The concept of F.I.R.E movement (Financial Independence and Retire Early) is still poorly understood by a lot of us in India. To this day, I receive messages on social media from uncles who tell me I need to grow up, I am still a dreamer or a kid (I am 29 now BTW). They say I will not understand the difficulties without a job. So, this article is for all those who are keen to know what the FIRE movement is all about. No it is not about retiring early so one can chill out without a job!
Ultimate Goal of the (FIRE) Movement?
Let me start with the ultimate goal anyone and almost everyone who are on the FIRE movement set out to achieve. It is not to Retire. It is to remove dependency on a Full Time job for your expenses. Think about it, if you have a steady stream of income that allows you to live a content life, then your life is truly yours! You no longer need to worry about financial security and what happens if you don’t have a job.
Once you attain this goal, you are free to start pursuing other things you truly like. Start doing good at an NGO. Spend more time with your kids and family. Work for a job you truly enjoy, but that does not pay that much! Read, write, maybe even cut back on the number of hours you work as you no longer need to worry about a good appraisal. Life truly becomes your oyster.
Youngsters who say they are on the FIRE journey are not fools and lazy to stop working. It takes a lot more of planning to build up a saving for 40 years of retirement, than what it took our parents to work till 65 in order to retire. One needs rock solid discipline to consistently save smart, build a steady stream of income and manage money well. I spend over 5 hours every week planning my finances and FIRE strategy.
Financial Independence and Passive Income
Financial Independence is the state of existence where you are not dependent on any job or someone else for your expenses. Achieving Financial Independence is to have sufficient income to cover all your expenses.
Passive income is one of the most important aspects of achieving Financial independence. Passive income is income that you earn without doing any work. Here is a list of passive incomes you can earn:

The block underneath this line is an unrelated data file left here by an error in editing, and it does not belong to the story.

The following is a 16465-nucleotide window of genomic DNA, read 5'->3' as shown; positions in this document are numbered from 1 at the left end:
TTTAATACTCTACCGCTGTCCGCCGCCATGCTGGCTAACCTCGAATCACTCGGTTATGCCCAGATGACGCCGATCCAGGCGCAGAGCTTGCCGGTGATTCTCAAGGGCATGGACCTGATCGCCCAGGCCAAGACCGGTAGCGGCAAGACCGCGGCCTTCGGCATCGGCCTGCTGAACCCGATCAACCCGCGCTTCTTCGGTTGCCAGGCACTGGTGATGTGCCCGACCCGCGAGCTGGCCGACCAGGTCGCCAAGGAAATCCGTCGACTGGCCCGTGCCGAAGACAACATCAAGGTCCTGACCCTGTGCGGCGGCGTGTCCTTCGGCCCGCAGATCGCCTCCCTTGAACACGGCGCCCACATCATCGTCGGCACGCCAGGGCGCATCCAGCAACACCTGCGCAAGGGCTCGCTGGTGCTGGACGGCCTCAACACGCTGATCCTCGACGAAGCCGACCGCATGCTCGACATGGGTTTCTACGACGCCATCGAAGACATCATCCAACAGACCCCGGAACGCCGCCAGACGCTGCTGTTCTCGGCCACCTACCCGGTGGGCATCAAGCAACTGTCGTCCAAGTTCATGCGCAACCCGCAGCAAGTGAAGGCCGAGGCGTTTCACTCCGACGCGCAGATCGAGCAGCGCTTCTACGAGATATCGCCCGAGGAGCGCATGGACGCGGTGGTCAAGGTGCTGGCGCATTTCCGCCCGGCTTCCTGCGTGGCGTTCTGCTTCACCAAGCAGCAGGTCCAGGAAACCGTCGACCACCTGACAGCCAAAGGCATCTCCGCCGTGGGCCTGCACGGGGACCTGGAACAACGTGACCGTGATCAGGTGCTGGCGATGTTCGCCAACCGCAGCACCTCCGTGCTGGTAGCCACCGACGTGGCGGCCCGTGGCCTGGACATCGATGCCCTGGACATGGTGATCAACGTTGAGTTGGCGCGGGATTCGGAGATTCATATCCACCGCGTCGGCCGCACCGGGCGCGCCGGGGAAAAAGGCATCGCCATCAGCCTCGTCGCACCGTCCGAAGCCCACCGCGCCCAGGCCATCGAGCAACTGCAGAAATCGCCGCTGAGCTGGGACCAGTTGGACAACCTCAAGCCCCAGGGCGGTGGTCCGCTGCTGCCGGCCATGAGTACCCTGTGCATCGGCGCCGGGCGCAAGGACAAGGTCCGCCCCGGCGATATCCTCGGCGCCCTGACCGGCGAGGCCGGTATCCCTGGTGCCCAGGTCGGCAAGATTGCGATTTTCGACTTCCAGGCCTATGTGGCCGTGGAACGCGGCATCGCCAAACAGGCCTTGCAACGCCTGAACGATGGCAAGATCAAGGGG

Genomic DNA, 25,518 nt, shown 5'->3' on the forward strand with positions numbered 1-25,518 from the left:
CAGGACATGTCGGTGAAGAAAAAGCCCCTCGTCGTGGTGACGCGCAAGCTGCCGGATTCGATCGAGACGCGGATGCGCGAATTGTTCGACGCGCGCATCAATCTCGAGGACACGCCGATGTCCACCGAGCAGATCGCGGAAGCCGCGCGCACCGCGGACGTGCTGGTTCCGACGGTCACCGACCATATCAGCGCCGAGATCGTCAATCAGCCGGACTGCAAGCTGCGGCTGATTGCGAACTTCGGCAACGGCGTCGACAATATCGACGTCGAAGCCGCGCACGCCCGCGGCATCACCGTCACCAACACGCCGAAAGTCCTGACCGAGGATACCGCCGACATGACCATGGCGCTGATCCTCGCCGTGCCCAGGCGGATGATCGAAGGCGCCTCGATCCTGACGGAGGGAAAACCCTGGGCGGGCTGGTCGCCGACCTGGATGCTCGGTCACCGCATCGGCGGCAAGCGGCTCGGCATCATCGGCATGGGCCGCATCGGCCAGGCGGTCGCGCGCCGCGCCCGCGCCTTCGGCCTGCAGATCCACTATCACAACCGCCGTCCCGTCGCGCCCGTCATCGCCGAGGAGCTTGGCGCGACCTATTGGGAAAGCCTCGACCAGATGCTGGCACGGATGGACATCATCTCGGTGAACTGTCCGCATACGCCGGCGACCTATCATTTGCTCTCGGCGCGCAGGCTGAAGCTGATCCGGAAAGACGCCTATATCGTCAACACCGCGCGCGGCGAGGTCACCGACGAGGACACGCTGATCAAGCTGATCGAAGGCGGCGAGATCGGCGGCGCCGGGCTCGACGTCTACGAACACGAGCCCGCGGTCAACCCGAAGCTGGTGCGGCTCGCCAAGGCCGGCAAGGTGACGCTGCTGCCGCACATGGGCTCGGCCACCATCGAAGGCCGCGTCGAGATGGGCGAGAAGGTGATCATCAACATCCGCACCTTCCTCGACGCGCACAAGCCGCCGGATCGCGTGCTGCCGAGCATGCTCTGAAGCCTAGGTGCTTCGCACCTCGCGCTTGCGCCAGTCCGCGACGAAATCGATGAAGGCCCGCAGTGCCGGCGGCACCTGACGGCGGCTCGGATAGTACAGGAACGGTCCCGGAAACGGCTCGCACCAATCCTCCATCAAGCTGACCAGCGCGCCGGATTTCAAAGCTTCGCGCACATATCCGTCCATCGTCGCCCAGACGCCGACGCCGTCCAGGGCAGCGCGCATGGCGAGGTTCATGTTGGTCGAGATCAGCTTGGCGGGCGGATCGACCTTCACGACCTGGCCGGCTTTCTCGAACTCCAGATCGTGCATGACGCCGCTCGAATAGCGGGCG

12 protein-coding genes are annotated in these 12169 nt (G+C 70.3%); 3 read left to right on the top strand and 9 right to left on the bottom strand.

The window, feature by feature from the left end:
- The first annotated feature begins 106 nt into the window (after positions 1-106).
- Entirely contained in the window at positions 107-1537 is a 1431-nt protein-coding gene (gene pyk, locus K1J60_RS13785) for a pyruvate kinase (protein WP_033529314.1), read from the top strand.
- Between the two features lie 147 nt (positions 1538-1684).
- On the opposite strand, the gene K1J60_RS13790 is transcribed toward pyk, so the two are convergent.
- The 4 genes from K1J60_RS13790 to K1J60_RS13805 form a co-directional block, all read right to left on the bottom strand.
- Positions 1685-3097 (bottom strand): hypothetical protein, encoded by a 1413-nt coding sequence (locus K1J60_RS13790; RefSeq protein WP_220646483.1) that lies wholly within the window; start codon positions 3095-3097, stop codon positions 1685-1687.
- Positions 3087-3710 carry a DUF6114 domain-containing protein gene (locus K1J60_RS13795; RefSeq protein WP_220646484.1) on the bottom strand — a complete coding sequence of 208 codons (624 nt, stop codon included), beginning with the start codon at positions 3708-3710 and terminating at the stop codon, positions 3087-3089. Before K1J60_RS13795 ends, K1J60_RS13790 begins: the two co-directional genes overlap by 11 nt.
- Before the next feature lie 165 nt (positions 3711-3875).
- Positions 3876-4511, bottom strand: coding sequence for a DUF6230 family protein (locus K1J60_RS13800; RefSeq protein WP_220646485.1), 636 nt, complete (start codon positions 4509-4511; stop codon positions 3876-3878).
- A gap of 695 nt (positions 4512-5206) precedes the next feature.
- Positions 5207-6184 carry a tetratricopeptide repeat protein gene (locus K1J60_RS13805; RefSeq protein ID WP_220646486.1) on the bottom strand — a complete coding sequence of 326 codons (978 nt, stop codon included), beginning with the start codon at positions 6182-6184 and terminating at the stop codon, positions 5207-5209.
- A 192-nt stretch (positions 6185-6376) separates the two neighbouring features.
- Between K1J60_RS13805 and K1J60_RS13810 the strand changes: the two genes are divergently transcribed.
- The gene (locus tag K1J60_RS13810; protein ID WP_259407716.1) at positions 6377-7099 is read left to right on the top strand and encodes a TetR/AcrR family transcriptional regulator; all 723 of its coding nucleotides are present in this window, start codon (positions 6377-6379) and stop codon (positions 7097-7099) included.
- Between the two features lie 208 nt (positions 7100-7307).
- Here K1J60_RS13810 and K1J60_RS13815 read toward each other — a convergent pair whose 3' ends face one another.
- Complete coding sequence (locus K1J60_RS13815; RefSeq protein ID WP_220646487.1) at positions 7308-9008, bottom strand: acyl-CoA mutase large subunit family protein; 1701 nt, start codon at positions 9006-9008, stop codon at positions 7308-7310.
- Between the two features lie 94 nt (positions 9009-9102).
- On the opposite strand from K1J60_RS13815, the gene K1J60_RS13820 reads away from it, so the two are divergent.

- Income from rental properties
- Dividends from Mutual funds, stocks
- Returns from bonds, ULIPs, PF, PPF, VPS etc
- Patents and Royalties
- Interest from loans
- Returns from businesses where you are a silent partner
- Income from money generating assets such as loans, cars that you have given on rent, fixed deposits, Post office savings scheme returns etc
Once all of these put together are able to cover your expenses completely, you have achieved Financial Independence. So if you need Rs.70,000/month to take care of your rent, family, cildren education, travel, groceries etc. All your assets should be able to generate you Rs.70,000 every month for you to gain FI (Financial Independence).
Keep the Inflation factor in mind. Eg: If you have assets that generate Rs.70,000 fixed income every month and inflation in India is about 5.5%. Goods and services worth Rs.100 today is going to cost Rs.105.5 next year and Rs.111.3 next next year and so on. So your investments should be increasing their payouts by 5.5% or more if not, you loose your financial independence sometime in the future.
Retire Early and Do I have to?
My dad who is 60 right now retired about 3 years back. He is still not able to deal with it. This is the same for most Indians, in our world, we need something to keep us occupied. In FIRE, it is not a criteria or requirement that you retire and sit at home or in Phuket.
The whole point is for you to choose and do what ever you want to do after reaching financial independence. Of course, you can chill out in Phuket if you want to. Then again, you can continue working or study or even take up teaching any damn thing. You don’t have to care about money any more as your expenses are covered with the passive income assets you built to reach FI.
How does it work? Key principles of the FIRE Movement
First and foremost principle of FIRE is to save a lot more than usually advised. Most financial planners tell you to save 10% to 20% of your salary. In FIRE, you try to save over 50% of your salary. Again, there is no fixed number here. You get to choose how much you save and based on this, you will know when you reach financial independence.